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Blog Spotlight: Loretta Lux
"They are imaginary portraits dealing with the idea of Childhood. Childhood has been idealized as a lost garden paradise to which we can never return. We are excluded from this world of carelessness, innocence and unity. But the imaginary kingdom is nothing more than a projection of adult ideas and concerns onto the image, an expression of our own yearnings." - Loretta Lux.
According to her press page, Lux's "images are created using photography, painting and digital tinkering. She photographs the child then places the resulting image on a backdrop that she has painted or photographed separately. On most of Lux's images the colours, and sometimes the children's features, are digitally altered."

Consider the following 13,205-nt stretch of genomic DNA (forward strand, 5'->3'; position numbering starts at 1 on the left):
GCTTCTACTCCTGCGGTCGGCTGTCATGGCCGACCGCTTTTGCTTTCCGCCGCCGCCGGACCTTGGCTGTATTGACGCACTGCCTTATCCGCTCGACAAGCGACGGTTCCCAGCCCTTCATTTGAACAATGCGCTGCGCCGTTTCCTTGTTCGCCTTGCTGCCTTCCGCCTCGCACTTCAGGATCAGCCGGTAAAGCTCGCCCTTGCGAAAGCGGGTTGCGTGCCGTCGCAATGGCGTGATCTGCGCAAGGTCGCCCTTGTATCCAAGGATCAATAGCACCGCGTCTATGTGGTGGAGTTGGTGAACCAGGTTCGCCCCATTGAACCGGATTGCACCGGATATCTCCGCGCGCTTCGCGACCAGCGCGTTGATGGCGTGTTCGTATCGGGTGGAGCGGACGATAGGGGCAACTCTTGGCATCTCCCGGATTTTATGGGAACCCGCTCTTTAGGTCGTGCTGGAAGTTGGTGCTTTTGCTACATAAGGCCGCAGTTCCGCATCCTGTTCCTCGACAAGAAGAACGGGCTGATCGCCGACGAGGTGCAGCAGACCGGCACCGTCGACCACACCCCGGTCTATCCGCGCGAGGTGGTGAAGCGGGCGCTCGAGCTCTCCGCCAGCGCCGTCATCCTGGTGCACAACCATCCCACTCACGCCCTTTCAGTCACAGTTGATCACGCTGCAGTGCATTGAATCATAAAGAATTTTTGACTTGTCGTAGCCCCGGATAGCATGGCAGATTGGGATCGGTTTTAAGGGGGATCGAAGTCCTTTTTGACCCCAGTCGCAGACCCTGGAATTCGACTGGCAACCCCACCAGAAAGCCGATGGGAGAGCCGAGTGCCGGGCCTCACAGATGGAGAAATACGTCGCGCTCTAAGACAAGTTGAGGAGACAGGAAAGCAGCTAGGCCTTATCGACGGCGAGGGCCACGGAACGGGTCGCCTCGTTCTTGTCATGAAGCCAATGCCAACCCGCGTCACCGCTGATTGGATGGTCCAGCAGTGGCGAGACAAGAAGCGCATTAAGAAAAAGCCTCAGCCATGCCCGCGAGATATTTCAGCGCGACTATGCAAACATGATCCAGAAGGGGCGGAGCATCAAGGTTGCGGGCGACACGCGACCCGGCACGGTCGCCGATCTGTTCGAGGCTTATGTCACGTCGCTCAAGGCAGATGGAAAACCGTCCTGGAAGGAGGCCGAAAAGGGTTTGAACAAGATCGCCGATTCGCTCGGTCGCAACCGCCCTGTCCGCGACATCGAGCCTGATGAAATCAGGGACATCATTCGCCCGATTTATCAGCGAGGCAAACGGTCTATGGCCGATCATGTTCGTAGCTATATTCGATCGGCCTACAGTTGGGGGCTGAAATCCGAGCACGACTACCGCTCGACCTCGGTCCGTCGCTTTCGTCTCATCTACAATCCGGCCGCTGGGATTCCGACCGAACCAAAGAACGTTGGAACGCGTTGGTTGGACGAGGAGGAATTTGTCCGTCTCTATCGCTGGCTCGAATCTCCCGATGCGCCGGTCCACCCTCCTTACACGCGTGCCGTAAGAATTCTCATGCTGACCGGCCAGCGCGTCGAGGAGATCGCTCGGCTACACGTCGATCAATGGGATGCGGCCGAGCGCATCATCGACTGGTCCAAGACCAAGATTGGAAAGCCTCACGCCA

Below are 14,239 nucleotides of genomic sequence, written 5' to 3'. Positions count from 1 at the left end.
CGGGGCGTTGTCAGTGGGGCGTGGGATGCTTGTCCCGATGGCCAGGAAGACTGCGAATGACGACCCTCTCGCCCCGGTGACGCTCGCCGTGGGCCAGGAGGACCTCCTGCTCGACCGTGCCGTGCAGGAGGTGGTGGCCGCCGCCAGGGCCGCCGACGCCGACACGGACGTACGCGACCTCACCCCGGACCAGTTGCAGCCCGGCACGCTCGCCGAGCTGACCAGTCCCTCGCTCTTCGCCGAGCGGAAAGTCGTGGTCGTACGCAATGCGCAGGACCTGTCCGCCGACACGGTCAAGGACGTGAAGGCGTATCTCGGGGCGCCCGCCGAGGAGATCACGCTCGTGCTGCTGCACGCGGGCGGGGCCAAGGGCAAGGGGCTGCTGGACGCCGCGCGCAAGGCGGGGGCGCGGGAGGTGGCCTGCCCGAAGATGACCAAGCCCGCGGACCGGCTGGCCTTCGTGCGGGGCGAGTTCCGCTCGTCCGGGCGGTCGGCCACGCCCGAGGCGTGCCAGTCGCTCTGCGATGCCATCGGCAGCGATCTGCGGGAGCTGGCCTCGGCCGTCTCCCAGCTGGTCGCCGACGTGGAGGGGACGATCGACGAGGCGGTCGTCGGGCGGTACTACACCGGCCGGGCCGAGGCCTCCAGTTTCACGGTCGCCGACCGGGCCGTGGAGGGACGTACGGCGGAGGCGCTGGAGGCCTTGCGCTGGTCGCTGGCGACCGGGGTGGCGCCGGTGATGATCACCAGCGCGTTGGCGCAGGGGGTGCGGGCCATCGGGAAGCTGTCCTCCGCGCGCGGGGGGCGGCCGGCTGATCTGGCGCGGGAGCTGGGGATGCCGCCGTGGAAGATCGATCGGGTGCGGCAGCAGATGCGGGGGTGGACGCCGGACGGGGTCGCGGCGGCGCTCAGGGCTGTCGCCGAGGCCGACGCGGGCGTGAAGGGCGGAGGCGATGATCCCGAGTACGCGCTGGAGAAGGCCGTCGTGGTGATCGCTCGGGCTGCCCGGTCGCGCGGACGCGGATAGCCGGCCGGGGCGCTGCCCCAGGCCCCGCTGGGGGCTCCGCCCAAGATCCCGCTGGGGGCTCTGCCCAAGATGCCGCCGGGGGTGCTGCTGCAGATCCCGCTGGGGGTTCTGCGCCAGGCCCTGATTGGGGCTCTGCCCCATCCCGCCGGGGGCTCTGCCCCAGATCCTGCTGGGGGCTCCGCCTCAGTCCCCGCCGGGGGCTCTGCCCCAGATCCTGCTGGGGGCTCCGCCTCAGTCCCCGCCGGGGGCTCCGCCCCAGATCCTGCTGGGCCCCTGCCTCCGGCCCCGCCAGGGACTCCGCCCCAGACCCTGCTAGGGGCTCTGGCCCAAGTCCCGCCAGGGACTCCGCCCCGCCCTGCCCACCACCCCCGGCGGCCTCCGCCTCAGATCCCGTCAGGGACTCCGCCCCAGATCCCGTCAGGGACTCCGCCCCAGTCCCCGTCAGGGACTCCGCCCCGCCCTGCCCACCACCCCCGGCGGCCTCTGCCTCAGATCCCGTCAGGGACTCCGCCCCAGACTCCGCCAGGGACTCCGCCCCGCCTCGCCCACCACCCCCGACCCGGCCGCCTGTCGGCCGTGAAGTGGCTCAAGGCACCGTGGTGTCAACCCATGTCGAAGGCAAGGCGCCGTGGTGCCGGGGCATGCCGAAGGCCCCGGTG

This is startlingly good work, a little scary because we're not used to seeing our cultural fetishization of children carried to quite this degree of care and craft. Also noteworthy is the hybrid nature of these images. Would they have been possible were Lux not equally skilled as a painter, photographer and digital artist? I don't think so. A prediction: this will emerge as more important work than John Currin's similarly polished but differently odd paintings, in that Lux has mastered a new technology in order to invent a medium
to go along with her imagery, whereas Currin is just the latest in an unbroken cycle of "getting back in touch with the lost master painting techniques of yesteryear, blah blah."
UPDATE: Speaking of cycles, a friend asked why I'm just writing about this work now when tout le art world already chewed it up and spat it out (favorably) last spring. I replied that this blog isn't a slave to the usual rhythms of capitalist marketing hype--that it's impulsive, heedless of fashion, and also, I wasn't paying attention.